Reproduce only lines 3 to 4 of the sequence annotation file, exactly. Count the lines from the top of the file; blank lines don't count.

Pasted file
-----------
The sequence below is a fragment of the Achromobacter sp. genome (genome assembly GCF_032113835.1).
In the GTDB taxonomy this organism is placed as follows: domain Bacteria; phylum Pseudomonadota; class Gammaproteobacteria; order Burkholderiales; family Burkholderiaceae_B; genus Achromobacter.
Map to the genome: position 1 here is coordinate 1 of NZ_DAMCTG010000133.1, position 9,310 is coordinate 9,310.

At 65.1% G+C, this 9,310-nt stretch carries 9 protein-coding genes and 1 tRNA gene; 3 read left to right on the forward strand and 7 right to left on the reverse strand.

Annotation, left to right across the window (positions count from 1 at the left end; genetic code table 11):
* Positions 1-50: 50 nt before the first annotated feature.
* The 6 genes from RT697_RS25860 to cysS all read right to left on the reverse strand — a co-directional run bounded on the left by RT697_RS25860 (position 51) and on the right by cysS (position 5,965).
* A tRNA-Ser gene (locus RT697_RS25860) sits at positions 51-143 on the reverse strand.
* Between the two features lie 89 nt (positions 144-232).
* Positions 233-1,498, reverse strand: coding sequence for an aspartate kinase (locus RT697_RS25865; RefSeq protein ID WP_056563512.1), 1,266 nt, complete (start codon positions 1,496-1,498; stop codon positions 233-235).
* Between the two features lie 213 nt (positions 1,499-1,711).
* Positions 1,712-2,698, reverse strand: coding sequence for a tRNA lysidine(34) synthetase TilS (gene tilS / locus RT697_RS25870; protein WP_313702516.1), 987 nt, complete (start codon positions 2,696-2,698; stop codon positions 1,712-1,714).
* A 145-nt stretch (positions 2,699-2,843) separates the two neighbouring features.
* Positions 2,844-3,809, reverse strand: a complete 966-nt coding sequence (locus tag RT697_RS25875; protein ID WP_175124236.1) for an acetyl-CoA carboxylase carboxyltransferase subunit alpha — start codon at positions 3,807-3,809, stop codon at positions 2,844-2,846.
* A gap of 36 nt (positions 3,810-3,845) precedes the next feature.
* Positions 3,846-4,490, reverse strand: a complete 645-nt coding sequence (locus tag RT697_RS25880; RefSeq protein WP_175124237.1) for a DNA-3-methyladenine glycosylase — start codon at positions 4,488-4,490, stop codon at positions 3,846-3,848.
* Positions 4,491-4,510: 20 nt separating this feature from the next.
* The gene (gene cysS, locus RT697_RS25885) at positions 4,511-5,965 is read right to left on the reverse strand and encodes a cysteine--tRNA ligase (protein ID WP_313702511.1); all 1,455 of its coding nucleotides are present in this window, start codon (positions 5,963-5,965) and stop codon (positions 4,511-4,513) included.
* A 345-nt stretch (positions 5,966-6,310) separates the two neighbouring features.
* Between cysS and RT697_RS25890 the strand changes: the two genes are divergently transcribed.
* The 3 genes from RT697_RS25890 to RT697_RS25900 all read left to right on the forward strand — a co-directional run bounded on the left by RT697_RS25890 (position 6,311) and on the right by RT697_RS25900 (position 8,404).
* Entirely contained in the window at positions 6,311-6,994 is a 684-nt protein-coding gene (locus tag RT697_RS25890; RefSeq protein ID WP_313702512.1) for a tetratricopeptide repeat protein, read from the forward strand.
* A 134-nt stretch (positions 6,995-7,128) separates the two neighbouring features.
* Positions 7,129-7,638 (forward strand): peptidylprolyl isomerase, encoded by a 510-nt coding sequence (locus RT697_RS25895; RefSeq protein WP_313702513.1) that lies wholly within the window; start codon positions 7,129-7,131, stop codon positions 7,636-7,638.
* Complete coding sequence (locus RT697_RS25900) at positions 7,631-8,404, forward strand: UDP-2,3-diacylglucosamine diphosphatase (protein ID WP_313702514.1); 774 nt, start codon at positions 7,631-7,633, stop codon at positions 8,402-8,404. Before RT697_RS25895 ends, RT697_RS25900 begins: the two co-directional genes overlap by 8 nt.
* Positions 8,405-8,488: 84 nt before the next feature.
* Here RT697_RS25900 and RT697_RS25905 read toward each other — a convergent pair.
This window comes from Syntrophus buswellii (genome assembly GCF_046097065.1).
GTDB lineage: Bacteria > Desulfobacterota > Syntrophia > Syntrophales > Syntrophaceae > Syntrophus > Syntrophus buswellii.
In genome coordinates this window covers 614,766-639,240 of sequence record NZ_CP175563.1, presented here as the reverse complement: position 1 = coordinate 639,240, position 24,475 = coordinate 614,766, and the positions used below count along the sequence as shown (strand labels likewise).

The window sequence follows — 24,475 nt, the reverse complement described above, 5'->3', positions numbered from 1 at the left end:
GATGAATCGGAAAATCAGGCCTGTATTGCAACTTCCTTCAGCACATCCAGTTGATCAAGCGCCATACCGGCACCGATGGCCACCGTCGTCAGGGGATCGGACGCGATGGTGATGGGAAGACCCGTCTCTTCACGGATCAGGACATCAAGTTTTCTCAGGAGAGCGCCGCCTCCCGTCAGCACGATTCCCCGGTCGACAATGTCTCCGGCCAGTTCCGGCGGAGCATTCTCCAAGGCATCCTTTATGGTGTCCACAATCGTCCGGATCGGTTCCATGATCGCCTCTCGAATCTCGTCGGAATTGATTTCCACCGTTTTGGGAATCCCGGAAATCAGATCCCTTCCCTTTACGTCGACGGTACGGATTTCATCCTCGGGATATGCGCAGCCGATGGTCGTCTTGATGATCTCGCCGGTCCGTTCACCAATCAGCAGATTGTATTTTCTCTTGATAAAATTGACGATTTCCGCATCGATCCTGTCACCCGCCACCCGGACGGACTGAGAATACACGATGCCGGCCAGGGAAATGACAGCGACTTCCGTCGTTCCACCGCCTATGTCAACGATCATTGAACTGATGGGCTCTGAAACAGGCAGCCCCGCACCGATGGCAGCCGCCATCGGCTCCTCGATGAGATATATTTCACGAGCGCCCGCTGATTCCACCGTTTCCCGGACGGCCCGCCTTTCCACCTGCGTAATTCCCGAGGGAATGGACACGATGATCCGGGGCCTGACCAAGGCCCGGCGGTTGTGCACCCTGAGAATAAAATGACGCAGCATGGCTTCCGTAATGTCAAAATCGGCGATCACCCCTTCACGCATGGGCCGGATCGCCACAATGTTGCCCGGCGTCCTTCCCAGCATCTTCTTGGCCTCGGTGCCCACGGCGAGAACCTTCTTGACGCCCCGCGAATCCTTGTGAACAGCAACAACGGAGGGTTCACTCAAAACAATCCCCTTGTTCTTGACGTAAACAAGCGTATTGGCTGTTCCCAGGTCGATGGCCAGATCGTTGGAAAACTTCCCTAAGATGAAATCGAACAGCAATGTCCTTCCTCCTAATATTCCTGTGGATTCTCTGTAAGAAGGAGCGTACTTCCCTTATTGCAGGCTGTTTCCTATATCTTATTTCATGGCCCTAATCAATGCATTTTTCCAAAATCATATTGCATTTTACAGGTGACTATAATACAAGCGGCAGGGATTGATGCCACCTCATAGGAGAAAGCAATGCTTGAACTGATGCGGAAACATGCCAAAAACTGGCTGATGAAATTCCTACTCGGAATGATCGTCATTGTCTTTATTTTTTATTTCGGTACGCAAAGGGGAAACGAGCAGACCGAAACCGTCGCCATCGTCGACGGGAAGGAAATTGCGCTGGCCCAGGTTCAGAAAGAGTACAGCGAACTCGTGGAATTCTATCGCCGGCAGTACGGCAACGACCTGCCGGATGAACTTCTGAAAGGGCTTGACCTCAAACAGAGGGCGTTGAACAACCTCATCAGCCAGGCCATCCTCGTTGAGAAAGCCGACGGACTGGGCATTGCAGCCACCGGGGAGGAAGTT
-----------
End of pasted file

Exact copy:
Map to the genome: position 1 here is coordinate 1 of NZ_DAMCTG010000133.1, position 9,310 is coordinate 9,310.

At 65.1% G+C, this 9,310-nt stretch carries 9 protein-coding genes and 1 tRNA gene; 3 read left to right on the forward strand and 7 right to left on the reverse strand.